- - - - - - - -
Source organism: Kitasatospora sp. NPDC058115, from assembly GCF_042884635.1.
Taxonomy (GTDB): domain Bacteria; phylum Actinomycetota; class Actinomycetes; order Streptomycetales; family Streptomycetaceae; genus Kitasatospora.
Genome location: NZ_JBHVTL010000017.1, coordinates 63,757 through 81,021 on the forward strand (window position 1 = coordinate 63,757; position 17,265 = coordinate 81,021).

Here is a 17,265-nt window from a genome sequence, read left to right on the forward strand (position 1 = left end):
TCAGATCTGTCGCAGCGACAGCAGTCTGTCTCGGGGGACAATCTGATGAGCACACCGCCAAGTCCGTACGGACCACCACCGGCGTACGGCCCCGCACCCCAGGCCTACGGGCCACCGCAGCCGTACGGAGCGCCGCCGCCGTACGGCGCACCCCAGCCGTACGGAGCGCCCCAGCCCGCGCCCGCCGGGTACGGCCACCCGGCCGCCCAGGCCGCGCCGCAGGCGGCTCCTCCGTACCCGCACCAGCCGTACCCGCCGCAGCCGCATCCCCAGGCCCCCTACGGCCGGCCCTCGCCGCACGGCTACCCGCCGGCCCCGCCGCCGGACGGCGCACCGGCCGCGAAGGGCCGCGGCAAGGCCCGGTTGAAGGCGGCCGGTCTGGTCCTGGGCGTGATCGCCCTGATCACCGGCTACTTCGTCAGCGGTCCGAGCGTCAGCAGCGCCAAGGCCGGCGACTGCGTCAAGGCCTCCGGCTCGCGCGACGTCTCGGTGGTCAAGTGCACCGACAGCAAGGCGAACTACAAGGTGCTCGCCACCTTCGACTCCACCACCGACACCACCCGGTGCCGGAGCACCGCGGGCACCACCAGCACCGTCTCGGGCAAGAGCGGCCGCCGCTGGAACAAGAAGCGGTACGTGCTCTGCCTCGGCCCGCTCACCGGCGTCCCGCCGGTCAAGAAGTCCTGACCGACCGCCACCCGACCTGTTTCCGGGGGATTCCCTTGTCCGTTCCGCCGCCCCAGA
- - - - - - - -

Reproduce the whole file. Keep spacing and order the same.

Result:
Source organism: Kitasatospora sp. NPDC058115, from assembly GCF_042884635.1.
Taxonomy (GTDB): domain Bacteria; phylum Actinomycetota; class Actinomycetes; order Streptomycetales; family Streptomycetaceae; genus Kitasatospora.
Genome location: NZ_JBHVTL010000017.1, coordinates 63,757 through 81,021 on the forward strand (window position 1 = coordinate 63,757; position 17,265 = coordinate 81,021).

Here is a 17,265-nt window from a genome sequence, read left to right on the forward strand (position 1 = left end):
TCAGATCTGTCGCAGCGACAGCAGTCTGTCTCGGGGGACAATCTGATGAGCACACCGCCAAGTCCGTACGGACCACCACCGGCGTACGGCCCCGCACCCCAGGCCTACGGGCCACCGCAGCCGTACGGAGCGCCGCCGCCGTACGGCGCACCCCAGCCGTACGGAGCGCCCCAGCCCGCGCCCGCCGGGTACGGCCACCCGGCCGCCCAGGCCGCGCCGCAGGCGGCTCCTCCGTACCCGCACCAGCCGTACCCGCCGCAGCCGCATCCCCAGGCCCCCTACGGCCGGCCCTCGCCGCACGGCTACCCGCCGGCCCCGCCGCCGGACGGCGCACCGGCCGCGAAGGGCCGCGGCAAGGCCCGGTTGAAGGCGGCCGGTCTGGTCCTGGGCGTGATCGCCCTGATCACCGGCTACTTCGTCAGCGGTCCGAGCGTCAGCAGCGCCAAGGCCGGCGACTGCGTCAAGGCCTCCGGCTCGCGCGACGTCTCGGTGGTCAAGTGCACCGACAGCAAGGCGAACTACAAGGTGCTCGCCACCTTCGACTCCACCACCGACACCACCCGGTGCCGGAGCACCGCGGGCACCACCAGCACCGTCTCGGGCAAGAGCGGCCGCCGCTGGAACAAGAAGCGGTACGTGCTCTGCCTCGGCCCGCTCACCGGCGTCCCGCCGGTCAAGAAGTCCTGACCGACCGCCACCCGACCTGTTTCCGGGGGATTCCCTTGTCCGTTCCGCCGCCCCAGA